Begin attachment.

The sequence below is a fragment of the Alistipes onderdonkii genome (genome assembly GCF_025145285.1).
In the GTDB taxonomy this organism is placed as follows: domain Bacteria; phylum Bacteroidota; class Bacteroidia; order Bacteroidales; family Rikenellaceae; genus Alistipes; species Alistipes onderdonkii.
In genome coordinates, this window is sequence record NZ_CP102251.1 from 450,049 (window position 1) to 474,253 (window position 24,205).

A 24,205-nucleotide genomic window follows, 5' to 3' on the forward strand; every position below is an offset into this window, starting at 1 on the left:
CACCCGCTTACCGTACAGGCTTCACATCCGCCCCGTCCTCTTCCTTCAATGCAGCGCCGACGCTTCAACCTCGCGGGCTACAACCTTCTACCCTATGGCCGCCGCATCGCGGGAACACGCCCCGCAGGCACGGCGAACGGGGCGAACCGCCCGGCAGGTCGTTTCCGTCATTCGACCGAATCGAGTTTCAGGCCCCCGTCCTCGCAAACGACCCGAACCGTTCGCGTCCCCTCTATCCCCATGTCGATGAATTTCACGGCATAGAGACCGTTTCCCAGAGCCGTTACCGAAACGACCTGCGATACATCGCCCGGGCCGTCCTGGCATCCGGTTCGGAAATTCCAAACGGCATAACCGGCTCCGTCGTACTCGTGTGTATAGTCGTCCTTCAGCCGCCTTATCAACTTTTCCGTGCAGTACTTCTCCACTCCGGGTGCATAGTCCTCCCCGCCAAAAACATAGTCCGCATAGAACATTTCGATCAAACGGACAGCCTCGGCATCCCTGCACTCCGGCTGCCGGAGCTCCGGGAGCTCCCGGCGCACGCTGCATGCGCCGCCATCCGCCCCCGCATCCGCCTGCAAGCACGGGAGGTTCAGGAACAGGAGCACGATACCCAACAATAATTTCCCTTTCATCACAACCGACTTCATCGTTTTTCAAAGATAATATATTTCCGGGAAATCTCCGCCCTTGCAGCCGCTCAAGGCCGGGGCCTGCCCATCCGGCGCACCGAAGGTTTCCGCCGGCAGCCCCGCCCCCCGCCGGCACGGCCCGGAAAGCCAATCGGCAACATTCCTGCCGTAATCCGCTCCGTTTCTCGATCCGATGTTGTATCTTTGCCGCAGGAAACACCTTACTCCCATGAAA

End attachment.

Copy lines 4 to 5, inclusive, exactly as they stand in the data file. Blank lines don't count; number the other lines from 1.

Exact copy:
A 24,205-nucleotide genomic window follows, 5' to 3' on the forward strand; every position below is an offset into this window, starting at 1 on the left:
CACCCGCTTACCGTACAGGCTTCACATCCGCCCCGTCCTCTTCCTTCAATGCAGCGCCGACGCTTCAACCTCGCGGGCTACAACCTTCTACCCTATGGCCGCCGCATCGCGGGAACACGCCCCGCAGGCACGGCGAACGGGGCGAACCGCCCGGCAGGTCGTTTCCGTCATTCGACCGAATCGAGTTTCAGGCCCCCGTCCTCGCAAACGACCCGAACCGTTCGCGTCCCCTCTATCCCCATGTCGATGAATTTCACGGCATAGAGACCGTTTCCCAGAGCCGTTACCGAAACGACCTGCGATACATCGCCCGGGCCGTCCTGGCATCCGGTTCGGAAATTCCAAACGGCATAACCGGCTCCGTCGTACTCGTGTGTATAGTCGTCCTTCAGCCGCCTTATCAACTTTTCCGTGCAGTACTTCTCCACTCCGGGTGCATAGTCCTCCCCGCCAAAAACATAGTCCGCATAGAACATTTCGATCAAACGGACAGCCTCGGCATCCCTGCACTCCGGCTGCCGGAGCTCCGGGAGCTCCCGGCGCACGCTGCATGCGCCGCCATCCGCCCCCGCATCCGCCTGCAAGCACGGGAGGTTCAGGAACAGGAGCACGATACCCAACAATAATTTCCCTTTCATCACAACCGACTTCATCGTTTTTCAAAGATAATATATTTCCGGGAAATCTCCGCCCTTGCAGCCGCTCAAGGCCGGGGCCTGCCCATCCGGCGCACCGAAGGTTTCCGCCGGCAGCCCCGCCCCCCGCCGGCACGGCCCGGAAAGCCAATCGGCAACATTCCTGCCGTAATCCGCTCCGTTTCTCGATCCGATGTTGTATCTTTGCCGCAGGAAACACCTTACTCCCATGAAA